In company news, the Commodity Futures Trading Commission last week fined Cargill Inc $10 million for providing inaccurate information on swaps, and for failing to supervise the company’s swap dealers. The charges date from 2013. In an emailed statement, Cargill admitted no wrongdoing, but said it was “enhancing its internal controls and employee training programs” inside its swap dealer division.
Meanwhile Cargill has announced it is investing an additional $240 million in India over the next five years. The investment will be in Cargill’s core businesses, including edible oil, cocoa and chocolates, starches and sweeteners and animal nutrition. Last year, Cargill inaugurated its first wet corn milling plant in India; set up with an investment of $100 million.
Bunge Ltd has said it may be able to get the best value for its Brazilian sugarcane milling business through an initial public offering of the unit. The company began looking at selling the mills in 2013. Bunge is already in the process of separating the finances of its sugarcane-milling unit from the rest of the company. The CEO said that this would make it easier for the company to act quickly once it decides to launch an IPO or take other measures.
COFCO International has agreed to sell Nidera Seeds, its crop seeds business that operates in South America, to Syngenta AG. Financial terms were not disclosed. Syngenta, owned by ChemChina, has said it would pursue deals to become the third-biggest player in the seeds industry.
Ferrero, the Italian food manufacturer, attracted media attention last week after a German consumer group noticed that the company has slightly changed its recipe for its Nutella spread. It has increased the content of powdered skimmed milk from 7.5% to 8.7%, and sugar from 55.9% to 56.3%. Furious Nutella fans took to Twitter to criticise the changes, using the hashtag #boycottNutella. In a statement Ferrero confirmed the changes had been made but insisted, “the quality … and all other aspects of Nutella remain the same”.
The danger of changing recipes was also highlighted in a Bloomberg article this week. In the 1980s Coca Cola responded to the “Pepsi Challenge” advertising campaign by introducing a new formula. Loyal customers said they didn’t like the new taste and sales fell. The company reacted and relaunched “Classic Coke.”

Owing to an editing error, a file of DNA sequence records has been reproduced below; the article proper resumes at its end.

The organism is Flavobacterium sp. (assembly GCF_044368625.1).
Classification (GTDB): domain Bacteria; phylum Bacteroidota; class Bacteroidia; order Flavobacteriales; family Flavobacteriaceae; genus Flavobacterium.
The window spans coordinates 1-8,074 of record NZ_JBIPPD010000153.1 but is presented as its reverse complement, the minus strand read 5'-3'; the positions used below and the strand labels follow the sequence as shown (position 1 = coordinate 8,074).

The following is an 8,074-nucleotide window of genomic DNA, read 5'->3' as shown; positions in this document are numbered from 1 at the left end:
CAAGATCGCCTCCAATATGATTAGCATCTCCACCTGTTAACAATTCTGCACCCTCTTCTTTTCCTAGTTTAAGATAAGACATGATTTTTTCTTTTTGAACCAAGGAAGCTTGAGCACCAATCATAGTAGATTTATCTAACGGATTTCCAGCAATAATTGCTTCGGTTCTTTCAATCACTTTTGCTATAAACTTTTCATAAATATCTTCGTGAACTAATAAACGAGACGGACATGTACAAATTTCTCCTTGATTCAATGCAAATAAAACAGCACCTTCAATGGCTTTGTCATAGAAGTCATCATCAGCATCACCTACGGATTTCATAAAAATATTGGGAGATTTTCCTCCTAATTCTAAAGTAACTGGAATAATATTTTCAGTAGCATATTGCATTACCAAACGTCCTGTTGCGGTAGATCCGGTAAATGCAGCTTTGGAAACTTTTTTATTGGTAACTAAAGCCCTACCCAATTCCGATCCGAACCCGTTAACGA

Back in the future, the UN’s FAO warned last week that global hunger is on the rise for the first time in a decade. A total of 815 million people went hungry last year, an increase of 38 million on the previous year. The FAO blamed climate change and conflict for the increase.
The organisation’s Director-General said that “About one in three people globally suffer from at least one form of malnutrition: be it hunger, micronutrient deficiencies, or overweight and obesity. Unless we take urgent and effective action, more than half of the world’s population will suffer from at least one type of malnutrition by 2030.”
The journal Nature Geoscience has published a report that argues that the world could feed an additional 825 million people, produce 10 percent more food calories, and grow 19 percent more protein by adjusting what crops are grown where. Changing where crops are grown would also reduce farmers’ use of rainwater by an estimated 14 percent. The study’s authors did however acknowledge that cultural and dietary preferences could pose a challenge in changing where crops are grown.
People’s tastes do however change; we can get used to anything. To illustrate the point Reuters reports that North Koreans now eat the dregs left over from making soybean oil, which usually go to feed the pigs. They press and roll them into paste, stuff them with rice, and top it with chilli sauce. The dish’s name, injogogi, means “man-made meat”. If not a national dish, it has become a street food popular for its taste.
Meanwhile, Russia’s 2017-18 grain harvest is expected to hit a record 133 million tonnes. Of that amount, 44.5 million tonnes are earmarked for export, up from 37.7 million last year and only 1.3 million tonnes in 2001. Russia is set to overtake the United States as the world’s biggest wheat exporter this year – regaining the top spot it last held before World War One. However analysts warn that a lack of port infrastructure could limit further export expansion.
Lastly an opinion piece in the New York Times argues that we should stop talking about food in the negative sense. By fretting about food, we turn occasions for comfort and joy into sources of fear and anxiety. And when we avoid certain foods, we usually compensate by consuming too much of others. The writer adds, “All of this happens under the guise of science. But a closer look at the research behind our food fears shows that many of our most demonized foods are actually fine for us”. He adds, “If there’s one thing you should cut from your diet, it’s fear”.